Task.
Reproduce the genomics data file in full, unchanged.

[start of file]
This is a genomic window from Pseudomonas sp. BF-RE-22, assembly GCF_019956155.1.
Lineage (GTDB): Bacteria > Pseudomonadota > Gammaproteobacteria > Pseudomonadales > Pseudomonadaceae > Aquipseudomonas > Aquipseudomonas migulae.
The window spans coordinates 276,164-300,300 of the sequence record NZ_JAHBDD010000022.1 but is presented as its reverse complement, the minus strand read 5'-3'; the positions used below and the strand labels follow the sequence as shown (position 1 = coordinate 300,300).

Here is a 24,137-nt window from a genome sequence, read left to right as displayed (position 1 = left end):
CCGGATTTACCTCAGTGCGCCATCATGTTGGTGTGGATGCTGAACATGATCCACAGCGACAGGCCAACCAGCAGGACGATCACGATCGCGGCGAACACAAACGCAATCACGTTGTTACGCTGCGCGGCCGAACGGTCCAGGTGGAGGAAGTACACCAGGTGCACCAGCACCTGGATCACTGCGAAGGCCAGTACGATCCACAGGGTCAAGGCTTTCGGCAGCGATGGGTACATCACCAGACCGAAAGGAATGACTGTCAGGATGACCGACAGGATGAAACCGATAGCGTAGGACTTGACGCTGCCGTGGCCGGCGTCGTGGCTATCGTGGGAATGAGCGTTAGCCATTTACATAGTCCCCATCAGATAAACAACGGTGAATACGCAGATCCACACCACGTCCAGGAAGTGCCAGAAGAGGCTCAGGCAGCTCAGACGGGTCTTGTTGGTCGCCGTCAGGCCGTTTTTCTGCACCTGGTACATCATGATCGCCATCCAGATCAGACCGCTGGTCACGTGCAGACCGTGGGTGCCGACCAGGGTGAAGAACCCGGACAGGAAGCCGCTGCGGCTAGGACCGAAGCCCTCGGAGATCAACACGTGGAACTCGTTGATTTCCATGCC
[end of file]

This is a genomic window from Pseudomonas sp. BF-RE-22, assembly GCF_019956155.1.
Lineage (GTDB): Bacteria > Pseudomonadota > Gammaproteobacteria > Pseudomonadales > Pseudomonadaceae > Aquipseudomonas > Aquipseudomonas migulae.
The window spans coordinates 276,164-300,300 of the sequence record NZ_JAHBDD010000022.1 but is presented as its reverse complement, the minus strand read 5'-3'; the positions used below and the strand labels follow the sequence as shown (position 1 = coordinate 300,300).

Here is a 24,137-nt window from a genome sequence, read left to right as displayed (position 1 = left end):
CCGGATTTACCTCAGTGCGCCATCATGTTGGTGTGGATGCTGAACATGATCCACAGCGACAGGCCAACCAGCAGGACGATCACGATCGCGGCGAACACAAACGCAATCACGTTGTTACGCTGCGCGGCCGAACGGTCCAGGTGGAGGAAGTACACCAGGTGCACCAGCACCTGGATCACTGCGAAGGCCAGTACGATCCACAGGGTCAAGGCTTTCGGCAGCGATGGGTACATCACCAGACCGAAAGGAATGACTGTCAGGATGACCGACAGGATGAAACCGATAGCGTAGGACTTGACGCTGCCGTGGCCGGCGTCGTGGCTATCGTGGGAATGAGCGTTAGCCATTTACATAGTCCCCATCAGATAAACAACGGTGAATACGCAGATCCACACCACGTCCAGGAAGTGCCAGAAGAGGCTCAGGCAGCTCAGACGGGTCTTGTTGGTCGCCGTCAGGCCGTTTTTCTGCACCTGGTACATCATGATCGCCATCCAGATCAGACCGCTGGTCACGTGCAGACCGTGGGTGCCGACCAGGGTGAAGAACCCGGACAGGAAGCCGCTGCGGCTAGGACCGAAGCCCTCGGAGATCAACACGTGGAACTCGTTGATTTCCATGCC